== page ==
Upon Google Image searching “Chrono Trigger”, this image greeted me. “Oh no!” I exclaimed, “It’s a Toriyama game!”. I should explain. Akira Toriyama is the author and artist of the celebrated (?) Dragon Ball manga series, among countless others. And I hate his art. However, it’s an SNES game, so you don’t see much of it outside the boxart. There are some pretty awful animated cutscenes culled from the PS1 remake, but thankfully there’s an option to turn them off, which I heartily recommend everyone does.

The first thing I noticed upon booting the game is that the audio is perfect. With the DS remakes of the Final Fantasy games, the sound has tended to not be of the greatest quality, compressed pretty heavily to get it to fit on a cartridge along with the shiny 3D visuals. Mitsuda’s Chrono Trigger soundtrack is fantastic, so I’m glad they didn’t mess that up.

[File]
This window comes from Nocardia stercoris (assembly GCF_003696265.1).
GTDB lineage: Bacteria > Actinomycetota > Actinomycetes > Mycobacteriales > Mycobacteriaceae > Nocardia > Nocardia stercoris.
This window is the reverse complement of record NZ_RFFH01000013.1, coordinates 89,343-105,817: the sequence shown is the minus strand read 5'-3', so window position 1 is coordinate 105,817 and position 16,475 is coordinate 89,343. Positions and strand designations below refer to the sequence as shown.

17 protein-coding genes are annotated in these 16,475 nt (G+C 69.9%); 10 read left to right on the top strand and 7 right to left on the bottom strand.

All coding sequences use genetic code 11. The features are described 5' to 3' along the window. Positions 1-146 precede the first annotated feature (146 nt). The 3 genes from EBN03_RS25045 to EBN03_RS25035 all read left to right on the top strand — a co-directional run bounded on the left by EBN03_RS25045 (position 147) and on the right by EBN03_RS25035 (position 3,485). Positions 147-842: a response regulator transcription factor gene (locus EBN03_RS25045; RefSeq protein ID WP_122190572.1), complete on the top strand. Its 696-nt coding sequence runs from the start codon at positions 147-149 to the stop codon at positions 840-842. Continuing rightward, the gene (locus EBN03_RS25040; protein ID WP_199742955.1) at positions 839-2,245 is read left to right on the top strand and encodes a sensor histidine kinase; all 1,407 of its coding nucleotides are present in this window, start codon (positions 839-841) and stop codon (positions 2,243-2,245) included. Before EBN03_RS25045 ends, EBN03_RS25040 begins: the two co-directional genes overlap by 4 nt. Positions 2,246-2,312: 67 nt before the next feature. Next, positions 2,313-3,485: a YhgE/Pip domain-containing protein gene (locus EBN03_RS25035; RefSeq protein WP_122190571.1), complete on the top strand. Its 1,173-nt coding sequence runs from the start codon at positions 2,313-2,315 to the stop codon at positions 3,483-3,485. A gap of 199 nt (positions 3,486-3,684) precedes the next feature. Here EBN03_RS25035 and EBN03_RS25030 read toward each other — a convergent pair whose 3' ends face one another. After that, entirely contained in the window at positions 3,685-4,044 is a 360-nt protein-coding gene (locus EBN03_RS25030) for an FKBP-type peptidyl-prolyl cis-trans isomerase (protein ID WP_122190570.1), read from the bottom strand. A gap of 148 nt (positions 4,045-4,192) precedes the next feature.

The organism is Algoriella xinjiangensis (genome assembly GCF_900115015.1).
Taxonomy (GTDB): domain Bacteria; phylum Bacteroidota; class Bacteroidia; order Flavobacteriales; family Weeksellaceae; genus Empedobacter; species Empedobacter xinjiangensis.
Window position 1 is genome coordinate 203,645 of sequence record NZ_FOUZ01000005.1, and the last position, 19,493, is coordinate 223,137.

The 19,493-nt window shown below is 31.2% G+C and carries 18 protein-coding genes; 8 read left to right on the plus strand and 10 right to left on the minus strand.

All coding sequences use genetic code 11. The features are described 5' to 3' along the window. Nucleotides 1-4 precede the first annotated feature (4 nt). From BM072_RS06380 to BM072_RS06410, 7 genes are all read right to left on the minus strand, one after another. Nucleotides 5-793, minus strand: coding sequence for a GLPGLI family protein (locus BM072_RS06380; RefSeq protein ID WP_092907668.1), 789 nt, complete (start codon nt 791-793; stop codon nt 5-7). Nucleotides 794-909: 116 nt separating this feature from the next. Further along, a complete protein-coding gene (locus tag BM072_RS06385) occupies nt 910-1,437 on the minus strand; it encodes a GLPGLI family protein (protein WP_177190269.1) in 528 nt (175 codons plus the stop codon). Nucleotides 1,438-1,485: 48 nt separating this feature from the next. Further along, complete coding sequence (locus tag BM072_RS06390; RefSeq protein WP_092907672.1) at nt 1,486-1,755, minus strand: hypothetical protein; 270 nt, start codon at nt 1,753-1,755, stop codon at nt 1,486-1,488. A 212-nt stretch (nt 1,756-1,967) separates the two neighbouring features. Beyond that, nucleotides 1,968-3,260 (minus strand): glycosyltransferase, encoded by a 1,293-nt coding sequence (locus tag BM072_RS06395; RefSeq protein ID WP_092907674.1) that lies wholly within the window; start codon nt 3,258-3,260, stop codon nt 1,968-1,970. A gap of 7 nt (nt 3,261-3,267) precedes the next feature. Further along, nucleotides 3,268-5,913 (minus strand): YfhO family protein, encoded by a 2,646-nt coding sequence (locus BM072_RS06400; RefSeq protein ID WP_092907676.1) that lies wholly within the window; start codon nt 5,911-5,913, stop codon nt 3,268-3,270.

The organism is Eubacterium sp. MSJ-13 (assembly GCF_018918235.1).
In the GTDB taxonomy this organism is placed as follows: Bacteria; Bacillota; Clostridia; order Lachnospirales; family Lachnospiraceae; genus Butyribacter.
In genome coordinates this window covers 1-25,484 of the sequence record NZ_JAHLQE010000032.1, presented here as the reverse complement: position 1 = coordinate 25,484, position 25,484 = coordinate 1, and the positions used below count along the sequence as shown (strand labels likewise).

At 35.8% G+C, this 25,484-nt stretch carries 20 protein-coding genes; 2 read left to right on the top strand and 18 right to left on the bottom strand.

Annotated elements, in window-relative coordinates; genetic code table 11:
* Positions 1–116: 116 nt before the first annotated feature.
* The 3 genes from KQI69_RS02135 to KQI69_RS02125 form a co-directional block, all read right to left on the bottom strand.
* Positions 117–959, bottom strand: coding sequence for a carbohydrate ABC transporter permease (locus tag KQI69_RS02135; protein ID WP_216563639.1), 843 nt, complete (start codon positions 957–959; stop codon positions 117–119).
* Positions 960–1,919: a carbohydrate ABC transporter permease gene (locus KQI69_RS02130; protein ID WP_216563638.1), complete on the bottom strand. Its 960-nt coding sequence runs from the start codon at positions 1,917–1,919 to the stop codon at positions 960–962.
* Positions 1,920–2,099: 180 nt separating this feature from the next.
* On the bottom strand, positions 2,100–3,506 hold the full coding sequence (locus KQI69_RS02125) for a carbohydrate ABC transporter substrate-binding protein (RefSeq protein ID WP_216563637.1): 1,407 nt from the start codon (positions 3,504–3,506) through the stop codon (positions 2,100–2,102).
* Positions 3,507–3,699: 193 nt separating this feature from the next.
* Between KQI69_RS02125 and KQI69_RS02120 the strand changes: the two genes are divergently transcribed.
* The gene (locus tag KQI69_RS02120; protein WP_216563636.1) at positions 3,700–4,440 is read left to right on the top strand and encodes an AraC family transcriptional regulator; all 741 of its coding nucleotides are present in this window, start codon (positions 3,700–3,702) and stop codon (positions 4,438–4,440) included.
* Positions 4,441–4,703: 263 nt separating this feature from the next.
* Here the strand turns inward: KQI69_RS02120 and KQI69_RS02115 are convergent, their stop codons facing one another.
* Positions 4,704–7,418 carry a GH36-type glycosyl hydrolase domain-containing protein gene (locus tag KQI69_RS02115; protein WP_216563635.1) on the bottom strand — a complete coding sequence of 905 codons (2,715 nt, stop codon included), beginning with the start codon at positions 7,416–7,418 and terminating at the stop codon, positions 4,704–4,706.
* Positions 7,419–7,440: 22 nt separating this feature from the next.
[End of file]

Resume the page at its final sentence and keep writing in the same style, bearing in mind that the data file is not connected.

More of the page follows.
Graphically speaking, it’s a very competent 16 Bit RPG. Sprites and backgrounds are lovingly detailed, if a bit awkwardly animated. Still, the emotional range they managed to pack into these tiny sprites is pretty astounding. After playing the game on an emulator, it’s as perfect a port in this respect as I can think of, with no graphical glitches to speak off. A little has been chopped off the bottom to get the game to fit the DS screens, but not enough that I would have noticed without having been told. There is an option to move the in-battle menus to the touch screen, which unclutters the screen very well. You can use the touch screen to control the game, although I found it far easier to use the face buttons.